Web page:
In late December last year, the Open Knowledge International (OKI) released a report on ‘Making Citizen-Generated Data Work’. OKI is a worldwide non-profit network promoting ‘openness, using advocacy, technology and training to unlock information and enable people to work with it to create and share knowledge’. OKI provides formal and informal guidance in this area to numerous governments around the world.
The report starts off by highlighting that monitoring progress on the United Nation's Sustainable Development Goals (SDGs) cannot be borne only by national governments and National Statistics Offices. It is a matter of funding, availability of resources and conscious or unconscious bias. Citizen-generated data (CGD) can play a crucial role here. The report states that projects reliant on CGD depend on support from civil society organisations, community-based organisations, governments and businesses and collaboration between all these stakeholders.
A 2×2 matrix is presented for classifying CGD projects.
The governance axis is based on whether the context is characterised by strong or weak governance, which is determined based on issues such as the availability of information to make decisions, the strength of laws, the level of government responsiveness, the level of trust, and the level of informality around the particular topic. This is dependent on the specifics of the project, so that there can be a weak governance context within a strong state and vice versa.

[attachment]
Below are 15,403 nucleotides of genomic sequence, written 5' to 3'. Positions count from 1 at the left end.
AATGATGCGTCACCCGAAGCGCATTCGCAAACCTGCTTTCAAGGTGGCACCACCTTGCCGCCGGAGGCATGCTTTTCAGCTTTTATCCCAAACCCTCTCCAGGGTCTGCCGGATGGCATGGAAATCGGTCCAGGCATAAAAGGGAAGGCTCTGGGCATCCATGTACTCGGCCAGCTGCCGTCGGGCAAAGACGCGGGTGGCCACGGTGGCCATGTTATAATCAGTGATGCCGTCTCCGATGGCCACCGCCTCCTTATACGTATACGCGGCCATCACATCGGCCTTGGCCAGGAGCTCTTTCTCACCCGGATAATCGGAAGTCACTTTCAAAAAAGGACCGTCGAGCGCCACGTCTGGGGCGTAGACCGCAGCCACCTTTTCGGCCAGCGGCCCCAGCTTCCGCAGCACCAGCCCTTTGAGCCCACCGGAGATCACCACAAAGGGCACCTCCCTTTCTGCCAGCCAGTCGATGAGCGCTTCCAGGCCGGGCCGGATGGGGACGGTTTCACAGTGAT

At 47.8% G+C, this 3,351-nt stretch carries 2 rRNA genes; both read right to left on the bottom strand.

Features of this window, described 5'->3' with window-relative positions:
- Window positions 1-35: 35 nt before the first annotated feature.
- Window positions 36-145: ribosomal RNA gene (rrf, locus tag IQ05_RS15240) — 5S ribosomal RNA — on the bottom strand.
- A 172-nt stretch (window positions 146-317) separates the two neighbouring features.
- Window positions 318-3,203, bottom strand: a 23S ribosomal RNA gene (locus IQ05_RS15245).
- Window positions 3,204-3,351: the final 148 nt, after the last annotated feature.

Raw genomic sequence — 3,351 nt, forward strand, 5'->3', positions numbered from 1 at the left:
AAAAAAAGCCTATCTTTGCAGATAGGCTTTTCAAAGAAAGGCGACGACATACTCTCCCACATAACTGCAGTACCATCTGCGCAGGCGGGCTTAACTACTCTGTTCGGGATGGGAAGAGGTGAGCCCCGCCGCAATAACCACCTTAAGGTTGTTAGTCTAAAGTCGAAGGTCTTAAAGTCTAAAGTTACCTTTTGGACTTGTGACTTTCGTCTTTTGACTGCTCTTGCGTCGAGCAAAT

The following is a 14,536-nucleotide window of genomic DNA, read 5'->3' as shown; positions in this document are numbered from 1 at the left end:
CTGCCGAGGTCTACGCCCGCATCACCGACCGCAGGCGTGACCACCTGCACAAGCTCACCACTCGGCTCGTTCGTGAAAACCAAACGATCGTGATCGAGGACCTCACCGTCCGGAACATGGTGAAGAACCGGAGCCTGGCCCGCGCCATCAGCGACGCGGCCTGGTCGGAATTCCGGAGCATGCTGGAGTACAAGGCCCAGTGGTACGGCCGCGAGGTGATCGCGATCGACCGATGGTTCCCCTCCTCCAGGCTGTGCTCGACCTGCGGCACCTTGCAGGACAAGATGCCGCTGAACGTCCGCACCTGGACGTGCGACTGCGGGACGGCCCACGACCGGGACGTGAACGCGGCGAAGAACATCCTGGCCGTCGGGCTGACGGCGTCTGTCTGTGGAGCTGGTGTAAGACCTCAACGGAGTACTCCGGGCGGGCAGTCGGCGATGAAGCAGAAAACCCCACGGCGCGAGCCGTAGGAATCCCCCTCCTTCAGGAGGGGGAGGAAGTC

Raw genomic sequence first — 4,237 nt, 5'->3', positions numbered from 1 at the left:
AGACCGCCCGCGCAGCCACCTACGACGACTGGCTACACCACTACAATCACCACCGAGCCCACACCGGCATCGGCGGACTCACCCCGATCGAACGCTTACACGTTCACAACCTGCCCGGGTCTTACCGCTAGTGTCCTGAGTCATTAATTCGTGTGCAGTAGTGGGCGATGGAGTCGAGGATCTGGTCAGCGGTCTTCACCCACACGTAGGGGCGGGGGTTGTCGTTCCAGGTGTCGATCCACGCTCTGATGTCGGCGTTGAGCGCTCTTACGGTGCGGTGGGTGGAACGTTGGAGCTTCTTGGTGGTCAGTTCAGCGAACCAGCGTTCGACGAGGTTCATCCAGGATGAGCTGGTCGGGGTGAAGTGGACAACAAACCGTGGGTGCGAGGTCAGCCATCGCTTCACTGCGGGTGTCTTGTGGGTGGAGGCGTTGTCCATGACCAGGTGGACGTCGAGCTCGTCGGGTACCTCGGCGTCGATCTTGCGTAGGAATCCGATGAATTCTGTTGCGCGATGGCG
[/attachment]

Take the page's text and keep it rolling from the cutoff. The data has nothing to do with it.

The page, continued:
The linkage to government is based on whether the project is directly or indirectly to the government. It is influenced by whether a project aims to be complementary to government monitoring strategies, contribute to government processes and monitor performance of government, or whether the issue is being dealt with by outside of government players.
- Strong governance context, Direct link to government: In these instances, the CGD projects are targeted to be integrated into government processes. Government officials are directly engaged and are the primary users of the data generated. The projects in this category benefit from benefit from existing regulatory frameworks and established government processes. The projects are usually long-term because of political buy-in and they transfer knowledge to government, building capacity within government to independently perform or replicate the projects. Governments are required to invest, either in the form of training staff members, project funding, or technology.
- Strong governance context, Indirect link to government: In these instances, a great amount of information might already be available officially and the projects aim to fill possible data gaps. They leverage economies of scale to collect CGD. These are subject to the network effect. The more people actively participate, the more valuable and worthwhile it becomes for the entire network of citizens to participate and share information. As more information is shared by greater numbers, the more granular data can be captured and used for analyses of the issues the platform addresses. The successful project platforms in this category ensure their data is reliable through methodological rigour, so that they can position themselves as trusted sources of information. Hence, financial costs associated with the development of the platform present the primary barrier. However, the platforms can be monetised at a later stage.